In summary, I do not recommend this book. Its scope is too broad, is lacking in supporting evidence and logical argument, does not address many of the key issues and feels increasingly rushed towards the end. As alternatives covering the same subject matter I would recommend: 'Raising Churchill's Army' by David French, 'War Diaries' of Field Marshal Lord Alanbrooke, 'Colossal Cracks' by Stephen Hart and 'Pendulum of War' by Niall Barr.

This flawed and disappointing book clearly demonstrates why Gordon Corrigan never rose above the rank of Major. I will not be purchasing any other work by Gordon Corrigan.
Comment Comment (1) | Permalink | Most recent comment: Aug 8, 2010 8:49 PM BST


Not Mentioned in Despatches: The History and Mythology of the Battle of Goose Green
Not Mentioned in Despatches: The History and Mythology of the Battle of Goose Green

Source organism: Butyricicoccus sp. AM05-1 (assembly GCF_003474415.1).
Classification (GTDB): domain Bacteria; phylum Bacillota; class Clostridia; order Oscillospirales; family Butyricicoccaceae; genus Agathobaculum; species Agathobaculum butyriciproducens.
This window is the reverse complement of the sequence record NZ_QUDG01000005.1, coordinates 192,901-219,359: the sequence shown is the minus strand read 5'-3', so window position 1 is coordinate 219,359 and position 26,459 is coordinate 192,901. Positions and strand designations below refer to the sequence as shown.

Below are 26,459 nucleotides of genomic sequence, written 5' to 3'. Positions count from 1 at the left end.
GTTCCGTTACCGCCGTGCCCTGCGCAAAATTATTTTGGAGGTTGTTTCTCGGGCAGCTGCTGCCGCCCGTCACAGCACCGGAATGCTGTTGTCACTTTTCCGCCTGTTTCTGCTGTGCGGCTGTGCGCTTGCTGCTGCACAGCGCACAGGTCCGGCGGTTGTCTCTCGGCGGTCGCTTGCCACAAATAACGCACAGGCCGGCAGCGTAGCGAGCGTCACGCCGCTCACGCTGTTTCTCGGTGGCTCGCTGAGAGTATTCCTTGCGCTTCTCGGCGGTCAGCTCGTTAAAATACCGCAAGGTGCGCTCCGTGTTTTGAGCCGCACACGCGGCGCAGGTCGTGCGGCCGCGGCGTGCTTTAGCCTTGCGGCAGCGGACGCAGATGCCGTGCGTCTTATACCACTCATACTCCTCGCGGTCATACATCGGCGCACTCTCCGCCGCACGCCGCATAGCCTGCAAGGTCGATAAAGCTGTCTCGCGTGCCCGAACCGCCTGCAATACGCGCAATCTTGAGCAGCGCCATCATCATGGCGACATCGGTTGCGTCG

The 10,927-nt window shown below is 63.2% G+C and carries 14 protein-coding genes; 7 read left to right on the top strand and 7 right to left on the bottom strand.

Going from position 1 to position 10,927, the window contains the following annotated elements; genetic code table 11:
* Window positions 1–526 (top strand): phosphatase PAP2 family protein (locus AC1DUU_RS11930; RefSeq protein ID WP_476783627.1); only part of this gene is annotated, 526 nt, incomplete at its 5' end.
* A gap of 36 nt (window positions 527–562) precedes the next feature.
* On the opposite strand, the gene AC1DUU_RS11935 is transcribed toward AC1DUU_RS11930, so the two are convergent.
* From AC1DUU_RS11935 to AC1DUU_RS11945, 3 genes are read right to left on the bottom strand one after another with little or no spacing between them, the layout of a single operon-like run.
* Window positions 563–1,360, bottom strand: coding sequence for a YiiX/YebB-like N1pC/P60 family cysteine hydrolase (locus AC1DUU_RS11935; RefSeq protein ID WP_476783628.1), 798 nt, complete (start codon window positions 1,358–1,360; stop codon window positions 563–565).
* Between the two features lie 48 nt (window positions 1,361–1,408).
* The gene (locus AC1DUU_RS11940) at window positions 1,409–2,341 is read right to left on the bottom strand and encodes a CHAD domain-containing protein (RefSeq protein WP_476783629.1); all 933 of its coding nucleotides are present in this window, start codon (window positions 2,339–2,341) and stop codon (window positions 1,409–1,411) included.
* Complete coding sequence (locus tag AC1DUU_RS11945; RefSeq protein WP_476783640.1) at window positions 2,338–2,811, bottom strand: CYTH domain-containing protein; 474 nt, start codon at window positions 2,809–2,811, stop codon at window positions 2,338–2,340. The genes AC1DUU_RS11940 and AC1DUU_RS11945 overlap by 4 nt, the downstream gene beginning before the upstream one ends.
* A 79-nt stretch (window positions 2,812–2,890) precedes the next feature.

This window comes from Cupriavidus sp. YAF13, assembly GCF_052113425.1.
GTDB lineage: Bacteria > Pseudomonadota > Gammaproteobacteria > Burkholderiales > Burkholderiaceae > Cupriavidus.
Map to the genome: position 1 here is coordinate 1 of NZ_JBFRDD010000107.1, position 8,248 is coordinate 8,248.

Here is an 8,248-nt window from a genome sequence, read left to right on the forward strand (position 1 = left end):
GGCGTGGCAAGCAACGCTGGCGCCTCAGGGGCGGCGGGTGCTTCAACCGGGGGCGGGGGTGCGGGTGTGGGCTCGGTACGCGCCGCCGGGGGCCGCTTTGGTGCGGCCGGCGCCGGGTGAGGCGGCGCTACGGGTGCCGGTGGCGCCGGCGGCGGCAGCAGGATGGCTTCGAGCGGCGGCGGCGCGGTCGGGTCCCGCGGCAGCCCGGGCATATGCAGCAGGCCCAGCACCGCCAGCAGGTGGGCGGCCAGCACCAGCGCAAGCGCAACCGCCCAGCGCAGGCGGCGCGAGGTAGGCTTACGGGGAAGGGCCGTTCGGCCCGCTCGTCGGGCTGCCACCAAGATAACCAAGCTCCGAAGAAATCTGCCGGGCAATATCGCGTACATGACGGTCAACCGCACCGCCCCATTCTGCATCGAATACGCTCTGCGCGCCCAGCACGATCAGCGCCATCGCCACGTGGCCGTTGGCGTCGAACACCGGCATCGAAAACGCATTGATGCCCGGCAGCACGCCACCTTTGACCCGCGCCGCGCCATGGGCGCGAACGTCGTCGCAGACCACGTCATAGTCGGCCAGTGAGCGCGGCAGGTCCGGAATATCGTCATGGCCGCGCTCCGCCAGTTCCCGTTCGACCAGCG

by Spencer Fitz-Gibbon
Edition: Paperback
Price: £21.25

11 of 11 people found the following review helpful
5.0 out of 5 stars What really happened at the Battle of Goose Green..., 9 Aug. 2008
I first read this book in 1995 while studying for my first degree and felt that it offered an excellent and ground breaking analysis of the Battle of Goose Green. Thirteen years later and my opinion has not changed. It remains one of the very best military history books I have read. I feel the need to write a review of it now because the other reviews here have either failed to do it justice or have missed the point.